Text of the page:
3rd) The British submarines have achieved considerable success against Italy even though they are similar to the Italian [boats] and inferior to the German ones because opposed by a poor antisubmarine organization.

4th) The airplane has played a fundamental influence on these results – positive or negative – and in general on the whole progression of the offensive and defensive submarine warfare of the German, British, and Italian navy.

As expected, war and its results have highlighted:

a) The large participation and collaboration of the German airplanes and submarines against British traffic.

b) The large participation and collaboration of the British airplanes and submarines against Italian traffic and the extremely effective


collaboration between naval and air forces in antisubmarine activity against Italian submarines.

c) The almost absolute absence of aerial collaboration in the deployment of the Italian submarines and in seeking, signaling, and attacking British submarines.

In regards to the real deficiencies of the submarine fleet, measures have been taken and we are still working on eliminating them on units already in service or under construction, and within the limits allowed by each of them and the resources of the nation.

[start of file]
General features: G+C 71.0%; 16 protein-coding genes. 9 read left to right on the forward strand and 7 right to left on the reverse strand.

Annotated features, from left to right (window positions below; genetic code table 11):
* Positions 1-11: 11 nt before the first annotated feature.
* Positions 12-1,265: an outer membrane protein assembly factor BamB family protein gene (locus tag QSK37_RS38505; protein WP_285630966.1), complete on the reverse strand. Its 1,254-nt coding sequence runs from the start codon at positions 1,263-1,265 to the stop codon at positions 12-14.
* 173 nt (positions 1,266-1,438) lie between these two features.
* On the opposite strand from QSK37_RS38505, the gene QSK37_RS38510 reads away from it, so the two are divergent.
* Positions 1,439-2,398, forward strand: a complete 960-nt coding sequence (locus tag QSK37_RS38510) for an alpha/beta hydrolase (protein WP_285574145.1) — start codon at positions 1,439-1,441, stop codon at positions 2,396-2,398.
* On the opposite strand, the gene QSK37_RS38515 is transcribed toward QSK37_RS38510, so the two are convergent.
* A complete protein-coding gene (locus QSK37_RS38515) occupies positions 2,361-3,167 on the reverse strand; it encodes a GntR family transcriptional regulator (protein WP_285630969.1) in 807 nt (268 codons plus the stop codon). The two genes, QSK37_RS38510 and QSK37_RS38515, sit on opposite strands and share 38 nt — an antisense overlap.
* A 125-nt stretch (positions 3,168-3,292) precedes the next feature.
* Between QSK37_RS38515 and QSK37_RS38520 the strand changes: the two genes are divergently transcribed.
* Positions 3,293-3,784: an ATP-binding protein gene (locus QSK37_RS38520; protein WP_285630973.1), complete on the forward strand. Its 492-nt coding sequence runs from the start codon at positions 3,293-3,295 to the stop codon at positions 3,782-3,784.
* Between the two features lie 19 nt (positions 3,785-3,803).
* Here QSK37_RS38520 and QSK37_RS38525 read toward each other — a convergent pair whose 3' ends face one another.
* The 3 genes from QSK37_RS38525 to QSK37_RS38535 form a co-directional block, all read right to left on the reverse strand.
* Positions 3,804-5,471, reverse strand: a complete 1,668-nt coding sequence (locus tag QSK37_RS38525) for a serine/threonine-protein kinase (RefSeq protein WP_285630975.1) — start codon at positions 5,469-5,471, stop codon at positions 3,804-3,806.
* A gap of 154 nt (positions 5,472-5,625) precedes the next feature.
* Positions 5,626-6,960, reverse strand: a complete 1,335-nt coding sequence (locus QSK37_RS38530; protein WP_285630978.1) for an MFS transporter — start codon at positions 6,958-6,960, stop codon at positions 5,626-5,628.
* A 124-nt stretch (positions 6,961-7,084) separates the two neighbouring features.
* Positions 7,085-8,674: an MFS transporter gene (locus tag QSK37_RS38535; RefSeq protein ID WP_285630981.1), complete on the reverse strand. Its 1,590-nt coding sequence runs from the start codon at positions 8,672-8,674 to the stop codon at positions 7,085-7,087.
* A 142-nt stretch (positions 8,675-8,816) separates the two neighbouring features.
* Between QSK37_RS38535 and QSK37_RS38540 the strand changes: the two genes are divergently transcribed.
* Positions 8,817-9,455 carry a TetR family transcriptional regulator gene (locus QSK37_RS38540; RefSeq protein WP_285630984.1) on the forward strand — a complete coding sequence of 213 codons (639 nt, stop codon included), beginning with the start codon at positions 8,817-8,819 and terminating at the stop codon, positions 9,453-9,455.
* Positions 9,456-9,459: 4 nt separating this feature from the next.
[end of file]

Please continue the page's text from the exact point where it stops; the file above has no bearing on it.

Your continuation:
From this action we could expect a better, but not complete change of the situation, because in the meantime it is to be expected that the German submarines would continue improving and the British submarine organization sharpens and increases in power.

In any case, future results will remain strictly linked to the nature and magnitude of the changes implemented assuming a more efficient and direct participation of the Italian Air Force in submarine warfare.

Translated by Cristiano D’Adamo

Carlo Fecia di Cossato

Rome September 25th, 1908 – Naples August 27th, 1944

Of the many heroic Italian submarine commanders of World War II, undoubtedly the name of Carlo Fecia di Cossato is one that immediately comes to mind. This soldier and gentlemen is perhaps remembered not only for his successes at sea, but also for having taken his own life in a sad summer day in 1944. Today, the Marina Militare (Italian Navy) has a submarine named after Commander Fecia di Cossato.

Carlo Fecia di Cossato